As for the over-abundance of C-level positions, it definitely is a noticable trend, and we're right to stop and wonder if it's really the right way to go. I think there is a reason, for it, though. We talk a lot these days about the importance of 'nimbleness' or 'agility'. Startups can move so quickly because nobody there has to answer to anyone - everyone is in charge of what they're doing. There's something to be said for that agility at big companies. If you want to hire a 'digital' officer to manage your customer-facing technology projects (that is, to solve a problem you have now), does it really make sense to appoint him under the CIO? There's logic in the idea that if you want to see results, you need to appoint someone who's autonomous - and who's more autonomous than a chief?




SaneIT
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SaneIT,
User Rank: Ninja
6/16/2014 | 8:37:09 AM
Re: CDO turf
Your situation sounds very familiar and I would be in the same position if our executives didn't agree on so many issues.  There are times when I am stuck in the middle of differing opinions but it is often an issue of how to tackle a problem not so much a fight about where my efforts should be focused.  I also have moments of "when did he ask you to do that" which are uncomfortable but those are short lived and less stressful than full on power trips over who should be directing my department.

 
Angelfuego
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Angelfuego,
User Rank: Moderator
6/15/2014 | 8:14:36 PM
Re: CDO turf
@Waqas, I agree. The role of the coordinator is a the catalyst of the whole operation. To be an effective coordinator requires some skill.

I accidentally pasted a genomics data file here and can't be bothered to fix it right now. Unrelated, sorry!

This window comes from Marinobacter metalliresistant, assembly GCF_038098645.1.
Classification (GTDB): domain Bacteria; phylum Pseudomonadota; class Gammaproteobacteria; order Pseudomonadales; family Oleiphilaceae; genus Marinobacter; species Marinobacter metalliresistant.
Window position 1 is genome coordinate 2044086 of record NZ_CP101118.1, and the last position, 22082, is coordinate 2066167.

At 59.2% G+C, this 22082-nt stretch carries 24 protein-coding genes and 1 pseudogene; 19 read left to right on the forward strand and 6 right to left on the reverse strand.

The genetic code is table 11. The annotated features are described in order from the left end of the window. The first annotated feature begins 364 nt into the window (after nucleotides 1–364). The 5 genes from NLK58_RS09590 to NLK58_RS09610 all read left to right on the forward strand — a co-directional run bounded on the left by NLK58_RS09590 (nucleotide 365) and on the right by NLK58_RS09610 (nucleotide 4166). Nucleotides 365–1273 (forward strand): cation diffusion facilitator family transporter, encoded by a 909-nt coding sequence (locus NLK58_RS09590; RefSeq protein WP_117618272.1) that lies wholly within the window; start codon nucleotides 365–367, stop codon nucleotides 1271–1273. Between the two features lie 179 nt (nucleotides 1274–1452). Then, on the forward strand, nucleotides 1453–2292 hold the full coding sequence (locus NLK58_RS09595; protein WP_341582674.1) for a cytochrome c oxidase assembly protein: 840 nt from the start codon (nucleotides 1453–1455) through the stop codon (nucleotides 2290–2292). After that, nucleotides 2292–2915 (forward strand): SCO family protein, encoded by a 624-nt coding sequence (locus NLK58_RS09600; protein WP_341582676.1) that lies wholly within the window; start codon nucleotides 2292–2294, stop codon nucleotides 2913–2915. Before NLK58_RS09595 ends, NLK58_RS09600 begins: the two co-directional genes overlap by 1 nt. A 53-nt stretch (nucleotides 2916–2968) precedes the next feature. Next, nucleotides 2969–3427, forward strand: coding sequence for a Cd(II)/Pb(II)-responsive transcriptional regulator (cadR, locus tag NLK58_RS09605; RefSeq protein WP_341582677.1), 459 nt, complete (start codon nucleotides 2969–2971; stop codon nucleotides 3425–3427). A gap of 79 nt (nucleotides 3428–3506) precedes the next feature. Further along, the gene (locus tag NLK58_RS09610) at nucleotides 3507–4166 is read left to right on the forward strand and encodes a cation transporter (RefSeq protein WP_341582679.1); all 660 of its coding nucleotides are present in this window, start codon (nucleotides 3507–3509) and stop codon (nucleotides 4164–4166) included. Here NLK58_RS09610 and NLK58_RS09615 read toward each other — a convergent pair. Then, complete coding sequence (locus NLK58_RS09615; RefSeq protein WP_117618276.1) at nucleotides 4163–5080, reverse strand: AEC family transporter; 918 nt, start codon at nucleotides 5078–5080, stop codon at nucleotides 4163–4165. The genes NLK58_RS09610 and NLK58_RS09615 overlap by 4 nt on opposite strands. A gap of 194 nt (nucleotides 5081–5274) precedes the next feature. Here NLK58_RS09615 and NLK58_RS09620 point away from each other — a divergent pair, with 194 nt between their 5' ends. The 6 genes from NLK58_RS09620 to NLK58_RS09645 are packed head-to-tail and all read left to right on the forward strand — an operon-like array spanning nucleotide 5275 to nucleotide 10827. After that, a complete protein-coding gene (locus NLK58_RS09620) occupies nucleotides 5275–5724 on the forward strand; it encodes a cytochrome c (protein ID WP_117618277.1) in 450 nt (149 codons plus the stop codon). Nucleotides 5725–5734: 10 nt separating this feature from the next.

WaqasAltaf
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WaqasAltaf,
User Rank: Ninja
6/15/2014 | 6:29:49 AM
Re: CDO turf
Susan, agreed. The role of coordinator is very important. How to implement things without least affecting the routine operations is an art.
WaqasAltaf
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WaqasAltaf,
User Rank: Ninja
6/15/2014 | 6:18:05 AM
Referees doing the convincing part
References often help in convincing organizations in adopting particular technology options. Executives feel more comfortable if they hear from other non-IT peers who have used such options. Bridging this mind-gap can be best done by the developers of technology if they refer their clients to existing users.
Angelfuego
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Angelfuego,
User Rank: Moderator
6/14/2014 | 10:20:25 AM
Re: CDO turf
@Larryloeb, Your comment brought me back to feeling nostalgic too. It reminded me of when my teacher used to use carbon copies for our "dittos." I am surprised PFChang's are operating so old school with the credit card imprinter slips. I actually forgot all about those slips until reading your comment.